About 1.5 million tax filers in 2009 did not take advantage of the higher-education tax benefits for which they appeared to be eligible, according to a government report released on Monday.
The report, by the Government Accountability Office, says students and their families missed out on average tax benefit of $466. The missed savings totaled $726-million.
Tax benefits for higher education—which include the American Opportunity Credit, the Lifetime Learning Credit, and deductions for tuition payments and interest paid on student loans—each year total about $30-billion. But about 14 percent of the people who were eligible for the benefits in the 2009 tax year did not use them, the GAO found.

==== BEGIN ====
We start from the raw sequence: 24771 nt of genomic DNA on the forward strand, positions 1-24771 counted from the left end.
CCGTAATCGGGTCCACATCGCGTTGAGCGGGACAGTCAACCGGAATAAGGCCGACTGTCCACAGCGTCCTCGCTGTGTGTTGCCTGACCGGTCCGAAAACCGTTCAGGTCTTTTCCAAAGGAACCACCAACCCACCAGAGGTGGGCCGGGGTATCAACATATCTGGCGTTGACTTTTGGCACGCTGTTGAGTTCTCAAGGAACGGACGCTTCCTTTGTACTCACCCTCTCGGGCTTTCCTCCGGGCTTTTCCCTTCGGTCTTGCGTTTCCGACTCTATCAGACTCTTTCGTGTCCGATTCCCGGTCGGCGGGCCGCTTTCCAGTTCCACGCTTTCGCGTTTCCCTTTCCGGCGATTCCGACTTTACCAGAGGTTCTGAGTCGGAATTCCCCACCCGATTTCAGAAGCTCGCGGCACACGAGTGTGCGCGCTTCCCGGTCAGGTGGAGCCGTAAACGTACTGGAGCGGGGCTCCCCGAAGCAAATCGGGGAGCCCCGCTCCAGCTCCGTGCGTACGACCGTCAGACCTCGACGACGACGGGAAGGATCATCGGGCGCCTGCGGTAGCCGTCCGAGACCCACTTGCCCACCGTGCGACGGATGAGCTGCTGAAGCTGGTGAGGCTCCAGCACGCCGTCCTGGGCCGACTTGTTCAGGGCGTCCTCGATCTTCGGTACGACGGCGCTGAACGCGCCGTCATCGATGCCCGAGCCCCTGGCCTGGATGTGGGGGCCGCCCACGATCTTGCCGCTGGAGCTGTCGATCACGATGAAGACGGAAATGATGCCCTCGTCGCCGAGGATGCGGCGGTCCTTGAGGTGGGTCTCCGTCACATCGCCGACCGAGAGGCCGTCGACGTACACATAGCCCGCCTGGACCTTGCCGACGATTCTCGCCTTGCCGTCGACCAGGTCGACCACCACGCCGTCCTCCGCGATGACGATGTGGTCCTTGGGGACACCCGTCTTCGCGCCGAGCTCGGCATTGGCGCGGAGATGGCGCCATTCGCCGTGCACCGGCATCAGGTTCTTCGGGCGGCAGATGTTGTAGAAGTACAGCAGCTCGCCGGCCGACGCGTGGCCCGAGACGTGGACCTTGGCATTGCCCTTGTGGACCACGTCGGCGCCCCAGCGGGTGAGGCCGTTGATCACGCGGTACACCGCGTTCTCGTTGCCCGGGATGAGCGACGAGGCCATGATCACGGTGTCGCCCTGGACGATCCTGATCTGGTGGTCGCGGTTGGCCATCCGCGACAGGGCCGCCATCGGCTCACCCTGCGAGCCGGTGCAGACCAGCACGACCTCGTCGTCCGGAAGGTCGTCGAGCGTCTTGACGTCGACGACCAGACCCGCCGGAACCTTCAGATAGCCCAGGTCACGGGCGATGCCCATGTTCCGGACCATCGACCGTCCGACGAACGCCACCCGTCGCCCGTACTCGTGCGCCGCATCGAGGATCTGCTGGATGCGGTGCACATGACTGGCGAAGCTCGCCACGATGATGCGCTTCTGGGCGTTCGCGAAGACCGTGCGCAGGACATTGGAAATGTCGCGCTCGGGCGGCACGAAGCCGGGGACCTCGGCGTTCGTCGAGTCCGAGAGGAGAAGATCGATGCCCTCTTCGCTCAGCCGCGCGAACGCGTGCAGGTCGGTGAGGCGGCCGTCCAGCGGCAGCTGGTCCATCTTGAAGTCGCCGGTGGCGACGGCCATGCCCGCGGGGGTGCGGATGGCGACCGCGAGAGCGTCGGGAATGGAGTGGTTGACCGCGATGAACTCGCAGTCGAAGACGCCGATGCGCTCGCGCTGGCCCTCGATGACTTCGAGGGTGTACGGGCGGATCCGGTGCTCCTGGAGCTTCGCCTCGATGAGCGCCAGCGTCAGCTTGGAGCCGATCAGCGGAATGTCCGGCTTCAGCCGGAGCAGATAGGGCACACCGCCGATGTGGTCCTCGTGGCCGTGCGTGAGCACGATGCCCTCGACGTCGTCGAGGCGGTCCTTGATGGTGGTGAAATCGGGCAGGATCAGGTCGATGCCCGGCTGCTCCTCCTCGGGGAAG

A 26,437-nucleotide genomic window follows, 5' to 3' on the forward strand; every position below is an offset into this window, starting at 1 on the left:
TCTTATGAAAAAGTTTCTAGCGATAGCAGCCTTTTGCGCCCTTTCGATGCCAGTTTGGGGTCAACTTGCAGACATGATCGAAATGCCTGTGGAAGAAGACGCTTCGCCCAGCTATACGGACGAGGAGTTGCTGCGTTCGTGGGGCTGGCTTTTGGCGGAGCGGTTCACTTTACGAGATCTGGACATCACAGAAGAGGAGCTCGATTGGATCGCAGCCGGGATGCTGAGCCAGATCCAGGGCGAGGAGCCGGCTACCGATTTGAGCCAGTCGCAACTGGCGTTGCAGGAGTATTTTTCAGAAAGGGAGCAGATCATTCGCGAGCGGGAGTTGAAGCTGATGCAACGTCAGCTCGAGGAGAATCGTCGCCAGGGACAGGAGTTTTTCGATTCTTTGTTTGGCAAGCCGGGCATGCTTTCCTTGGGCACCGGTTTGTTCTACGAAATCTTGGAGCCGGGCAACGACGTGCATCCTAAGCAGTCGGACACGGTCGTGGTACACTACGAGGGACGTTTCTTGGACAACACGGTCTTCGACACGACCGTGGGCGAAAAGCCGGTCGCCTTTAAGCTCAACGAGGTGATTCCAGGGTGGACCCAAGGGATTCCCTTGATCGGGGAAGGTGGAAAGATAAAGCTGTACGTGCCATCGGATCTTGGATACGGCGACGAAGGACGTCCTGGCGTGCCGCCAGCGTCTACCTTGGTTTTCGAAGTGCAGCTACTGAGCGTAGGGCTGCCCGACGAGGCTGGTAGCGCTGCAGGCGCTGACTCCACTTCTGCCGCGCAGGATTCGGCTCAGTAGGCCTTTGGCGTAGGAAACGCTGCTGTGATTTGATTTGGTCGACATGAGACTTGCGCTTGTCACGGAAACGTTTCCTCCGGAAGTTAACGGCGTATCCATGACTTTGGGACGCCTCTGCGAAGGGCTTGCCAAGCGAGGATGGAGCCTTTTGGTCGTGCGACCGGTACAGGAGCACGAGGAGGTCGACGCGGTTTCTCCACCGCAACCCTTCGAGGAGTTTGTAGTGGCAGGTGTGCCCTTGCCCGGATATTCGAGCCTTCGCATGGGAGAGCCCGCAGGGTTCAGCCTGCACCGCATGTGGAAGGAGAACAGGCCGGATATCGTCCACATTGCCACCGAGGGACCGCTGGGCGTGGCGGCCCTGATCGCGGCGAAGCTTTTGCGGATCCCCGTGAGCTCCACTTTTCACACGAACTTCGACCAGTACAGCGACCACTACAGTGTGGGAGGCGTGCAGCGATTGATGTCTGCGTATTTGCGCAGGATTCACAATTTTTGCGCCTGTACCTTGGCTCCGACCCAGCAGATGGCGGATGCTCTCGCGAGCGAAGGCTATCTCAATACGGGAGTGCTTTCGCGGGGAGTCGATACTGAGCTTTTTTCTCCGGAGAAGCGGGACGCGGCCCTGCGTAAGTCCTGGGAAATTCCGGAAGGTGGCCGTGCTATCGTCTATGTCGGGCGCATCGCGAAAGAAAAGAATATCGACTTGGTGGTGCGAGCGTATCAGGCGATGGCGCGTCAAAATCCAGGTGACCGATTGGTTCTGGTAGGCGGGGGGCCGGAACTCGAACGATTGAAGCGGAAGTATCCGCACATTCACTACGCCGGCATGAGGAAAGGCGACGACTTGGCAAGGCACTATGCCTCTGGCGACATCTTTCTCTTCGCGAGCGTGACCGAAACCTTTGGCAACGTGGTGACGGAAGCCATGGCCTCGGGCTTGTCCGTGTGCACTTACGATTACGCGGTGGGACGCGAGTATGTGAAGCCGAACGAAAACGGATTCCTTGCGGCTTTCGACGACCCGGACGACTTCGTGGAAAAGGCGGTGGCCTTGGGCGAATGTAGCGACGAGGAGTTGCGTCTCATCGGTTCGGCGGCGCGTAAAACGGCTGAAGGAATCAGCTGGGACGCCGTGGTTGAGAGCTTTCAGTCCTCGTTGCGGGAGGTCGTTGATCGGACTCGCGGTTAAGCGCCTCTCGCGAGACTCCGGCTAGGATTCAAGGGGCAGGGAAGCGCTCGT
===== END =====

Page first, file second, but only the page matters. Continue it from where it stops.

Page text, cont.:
And even among those who did take advantage of some higher-education tax benefit, the report says many did not use them effectively. For example, nearly 40 percent of the students and families who took the tuition deduction could have saved more money by claiming the Lifetime Learning Credit instead. Filers who didn't maximize their tax savings paid an average of $284 more than they had to, for a total of approximately $67.2-million.
The Government Accountability Office says that, since 2005, it has repeatedly found that millions of filers eligible for higher-education tax breaks have failed to claim them. In the report the GAO recommends that the Internal Revenue Service and Department of Education work together to develop a "coordinated, comprehensive strategy" aimed at better informing students about the benefits for which they are eligible.